The Health Department said on Wednesday that it is asking the city's Board of Health to consider changing a regulation that bans ferrets as pets in the five boroughs. Credit: Kathryn Scott Osler/The Denver Post
After more than a decade of exile, ferrets might be making a comeback in New York City.
The Health Department said on Wednesday that it asked an appointed board responsible for changing health policies to consider repealing a regulation that bans the furry creatures as pets in the five boroughs.
The consideration was spurred by a petition from Brooklyn resident Ariel Jasper, who also set up a public petition on Change.org to legalize ferrets with some 363 signatures from around the country.
A spokesperson for the Health Department said that the residents will be able to weigh in on the ban and proposed change, although the specific date has not yet been determined.
The Board of Health — which currently consists of members appointed by former Mayor Michael Bloomberg — would likely take a vote in September after the public comment period closes.
The same document, dated late April, suggests that final rules might be adopted in December with any changes to the law effective by January 2015.
Ferrets were banned in 1999 as pets in New York City — even though they are still legal elsewhere in the state — when then Mayor Rudy Giuliani aggressively spoke against ferrets as pets when confronted by a ferret advocate.
"There is something really, really, very sad about you," Giuliani said during an exchange on WABC-AM at the time You need help. You need somebody to help you. I know you feel insulted by that, but I’m being honest with you. This excessive concern with little weasels is a sickness."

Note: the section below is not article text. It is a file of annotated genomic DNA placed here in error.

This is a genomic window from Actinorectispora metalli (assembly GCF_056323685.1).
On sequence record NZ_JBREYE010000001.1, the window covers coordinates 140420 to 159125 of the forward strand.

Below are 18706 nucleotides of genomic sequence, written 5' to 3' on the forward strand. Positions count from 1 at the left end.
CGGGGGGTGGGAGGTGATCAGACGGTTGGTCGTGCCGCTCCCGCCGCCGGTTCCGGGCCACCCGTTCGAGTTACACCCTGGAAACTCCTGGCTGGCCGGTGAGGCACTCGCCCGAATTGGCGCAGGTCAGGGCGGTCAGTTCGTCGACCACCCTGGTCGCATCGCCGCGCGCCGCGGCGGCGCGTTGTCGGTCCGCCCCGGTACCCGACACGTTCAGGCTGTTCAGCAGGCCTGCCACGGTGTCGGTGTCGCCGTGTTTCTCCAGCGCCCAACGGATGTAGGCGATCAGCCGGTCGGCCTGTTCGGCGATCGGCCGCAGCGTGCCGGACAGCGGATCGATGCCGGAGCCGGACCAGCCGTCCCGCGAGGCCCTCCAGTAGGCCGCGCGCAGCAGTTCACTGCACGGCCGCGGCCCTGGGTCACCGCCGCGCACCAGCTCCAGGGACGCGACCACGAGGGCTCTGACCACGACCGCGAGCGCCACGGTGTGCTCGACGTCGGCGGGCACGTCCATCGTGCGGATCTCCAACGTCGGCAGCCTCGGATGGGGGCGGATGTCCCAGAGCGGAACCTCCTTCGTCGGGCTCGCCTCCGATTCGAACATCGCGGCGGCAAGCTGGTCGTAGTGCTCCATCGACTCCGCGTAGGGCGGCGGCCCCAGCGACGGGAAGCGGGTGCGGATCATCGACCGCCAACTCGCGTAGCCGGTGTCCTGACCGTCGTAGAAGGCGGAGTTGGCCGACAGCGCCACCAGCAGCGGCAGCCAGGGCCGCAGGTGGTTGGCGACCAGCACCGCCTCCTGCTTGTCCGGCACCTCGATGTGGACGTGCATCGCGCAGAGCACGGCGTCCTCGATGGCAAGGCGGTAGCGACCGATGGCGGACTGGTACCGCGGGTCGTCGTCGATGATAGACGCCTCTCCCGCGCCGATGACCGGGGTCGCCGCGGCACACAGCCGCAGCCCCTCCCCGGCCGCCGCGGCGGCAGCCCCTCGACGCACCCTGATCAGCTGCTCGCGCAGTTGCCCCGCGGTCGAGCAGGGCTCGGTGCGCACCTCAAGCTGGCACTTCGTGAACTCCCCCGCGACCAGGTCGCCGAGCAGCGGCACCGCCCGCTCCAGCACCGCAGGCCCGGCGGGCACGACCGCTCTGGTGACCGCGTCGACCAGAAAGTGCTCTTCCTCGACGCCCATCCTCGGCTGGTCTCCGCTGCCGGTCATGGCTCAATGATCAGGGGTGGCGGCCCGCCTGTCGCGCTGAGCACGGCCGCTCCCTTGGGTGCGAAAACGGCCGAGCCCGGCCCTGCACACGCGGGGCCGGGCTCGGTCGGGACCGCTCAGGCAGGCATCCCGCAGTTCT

Giuliani's distaste for ferrets outlasted his own administration. When a legal appeal against the law extended into the Bloomberg's first term in 2002, the city stood by the law and won the case.
The activist who was a the receiving end of the former mayor's lambast said on Wednesday that he opposed the proposed repeal and argued that it it gave officials too much power with licenses and potential fees.
• Wolves, foxes, dingos and other undomesticated dogs • Lions, tigers, ocelots and other undomesticated cats • Venomous spiders and insects, including tarantulas, black widows and scorpions • Various reptiles, including iguana, gila monsters, vipers, cobras and anacondas • Monkeys, apes, chimps, gorillas, lemurs and other primates • Nutria, beavers, porcupines and other large rodents • Kangaroos, wallabies, wombats, koala bears and other marsupials • Eagles, hawks, emus, ostriches and other large or predatory birds • Dolphins, whales, seals and other sea mammals • Sharks, piranhas and other predatory sea animals • Bears • Elephants • Hippos • Rhinoceros • Sloths • Pandas • Pot-bellied pigs • Sheep • Goats • Giraffes • Armadillos • Squirrels